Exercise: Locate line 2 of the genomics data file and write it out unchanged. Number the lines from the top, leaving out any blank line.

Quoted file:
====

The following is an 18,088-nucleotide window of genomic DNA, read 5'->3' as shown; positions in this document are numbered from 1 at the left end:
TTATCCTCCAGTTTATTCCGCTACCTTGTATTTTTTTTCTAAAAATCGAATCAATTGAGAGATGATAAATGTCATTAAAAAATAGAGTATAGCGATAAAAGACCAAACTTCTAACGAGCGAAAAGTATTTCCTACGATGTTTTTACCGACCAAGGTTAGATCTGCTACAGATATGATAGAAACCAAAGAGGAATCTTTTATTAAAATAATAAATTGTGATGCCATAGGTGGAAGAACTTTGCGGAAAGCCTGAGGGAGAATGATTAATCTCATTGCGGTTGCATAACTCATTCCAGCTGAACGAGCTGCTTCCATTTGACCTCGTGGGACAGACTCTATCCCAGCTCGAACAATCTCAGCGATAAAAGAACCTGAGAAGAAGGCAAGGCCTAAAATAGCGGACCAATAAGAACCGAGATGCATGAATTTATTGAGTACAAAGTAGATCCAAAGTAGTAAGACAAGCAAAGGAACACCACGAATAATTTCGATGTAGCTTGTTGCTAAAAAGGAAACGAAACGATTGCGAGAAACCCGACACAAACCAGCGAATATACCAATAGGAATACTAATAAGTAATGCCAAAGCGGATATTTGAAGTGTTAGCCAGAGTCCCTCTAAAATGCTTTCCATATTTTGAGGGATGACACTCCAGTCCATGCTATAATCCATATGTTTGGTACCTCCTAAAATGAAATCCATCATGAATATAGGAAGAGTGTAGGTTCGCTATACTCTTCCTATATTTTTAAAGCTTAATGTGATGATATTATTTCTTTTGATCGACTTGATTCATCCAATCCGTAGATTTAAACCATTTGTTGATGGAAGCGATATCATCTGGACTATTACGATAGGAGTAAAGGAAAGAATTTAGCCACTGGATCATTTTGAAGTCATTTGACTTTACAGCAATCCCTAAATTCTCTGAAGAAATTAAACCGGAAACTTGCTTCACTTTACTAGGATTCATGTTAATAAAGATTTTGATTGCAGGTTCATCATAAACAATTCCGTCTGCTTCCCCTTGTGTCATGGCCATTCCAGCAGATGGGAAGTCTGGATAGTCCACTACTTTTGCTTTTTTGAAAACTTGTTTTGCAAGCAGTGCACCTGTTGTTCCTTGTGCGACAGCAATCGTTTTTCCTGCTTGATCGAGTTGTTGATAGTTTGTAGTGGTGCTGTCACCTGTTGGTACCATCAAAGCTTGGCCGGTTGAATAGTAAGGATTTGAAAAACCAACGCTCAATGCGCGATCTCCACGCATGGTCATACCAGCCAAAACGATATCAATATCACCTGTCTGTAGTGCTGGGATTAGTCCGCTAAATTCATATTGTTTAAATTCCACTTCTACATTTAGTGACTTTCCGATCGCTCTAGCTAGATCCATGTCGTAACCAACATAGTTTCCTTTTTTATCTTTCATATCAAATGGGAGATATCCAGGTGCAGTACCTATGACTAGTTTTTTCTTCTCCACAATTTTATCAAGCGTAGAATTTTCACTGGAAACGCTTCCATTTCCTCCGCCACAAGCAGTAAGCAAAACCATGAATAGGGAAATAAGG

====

TTATCCTCCAGTTTATTCCGCTACCTTGTATTTTTTTTCTAAAAATCGAATCAATTGAGAGATGATAAATGTCATTAAAAAATAGAGTATAGCGATAAAAGACCAAACTTCTAACGAGCGAAAAGTATTTCCTACGATGTTTTTACCGACCAAGGTTAGATCTGCTACAGATATGATAGAAACCAAAGAGGAATCTTTTATTAAAATAATAAATTGTGATGCCATAGGTGGAAGAACTTTGCGGAAAGCCTGAGGGAGAATGATTAATCTCATTGCGGTTGCATAACTCATTCCAGCTGAACGAGCTGCTTCCATTTGACCTCGTGGGACAGACTCTATCCCAGCTCGAACAATCTCAGCGATAAAAGAACCTGAGAAGAAGGCAAGGCCTAAAATAGCGGACCAATAAGAACCGAGATGCATGAATTTATTGAGTACAAAGTAGATCCAAAGTAGTAAGACAAGCAAAGGAACACCACGAATAATTTCGATGTAGCTTGTTGCTAAAAAGGAAACGAAACGATTGCGAGAAACCCGACACAAACCAGCGAATATACCAATAGGAATACTAATAAGTAATGCCAAAGCGGATATTTGAAGTGTTAGCCAGAGTCCCTCTAAAATGCTTTCCATATTTTGAGGGATGACACTCCAGTCCATGCTATAATCCATATGTTTGGTACCTCCTAAAATGAAATCCATCATGAATATAGGAAGAGTGTAGGTTCGCTATACTCTTCCTATATTTTTAAAGCTTAATGTGATGATATTATTTCTTTTGATCGACTTGATTCATCCAATCCGTAGATTTAAACCATTTGTTGATGGAAGCGATATCATCTGGACTATTACGATAGGAGTAAAGGAAAGAATTTAGCCACTGGATCATTTTGAAGTCATTTGACTTTACAGCAATCCCTAAATTCTCTGAAGAAATTAAACCGGAAACTTGCTTCACTTTACTAGGATTCATGTTAATAAAGATTTTGATTGCAGGTTCATCATAAACAATTCCGTCTGCTTCCCCTTGTGTCATGGCCATTCCAGCAGATGGGAAGTCTGGATAGTCCACTACTTTTGCTTTTTTGAAAACTTGTTTTGCAAGCAGTGCACCTGTTGTTCCTTGTGCGACAGCAATCGTTTTTCCTGCTTGATCGAGTTGTTGATAGTTTGTAGTGGTGCTGTCACCTGTTGGTACCATCAAAGCTTGGCCGGTTGAATAGTAAGGATTTGAAAAACCAACGCTCAATGCGCGATCTCCACGCATGGTCATACCAGCCAAAACGATATCAATATCACCTGTCTGTAGTGCTGGGATTAGTCCGCTAAATTCATATTGTTTAAATTCCACTTCTACATTTAGTGACTTTCCGATCGCTCTAGCTAGATCCATGTCGTAACCAACATAGTTTCCTTTTTTATCTTTCATATCAAATGGGAGATATCCAGGTGCAGTACCTATGACTAGTTTTTTCTTCTCCACAATTTTATCAAGCGTAGAATTTTCACTGGAAACGCTTCCATTTCCTCCGCCACAAGCAGTAAGCAAAACCATGAATAGGGAAATAAGG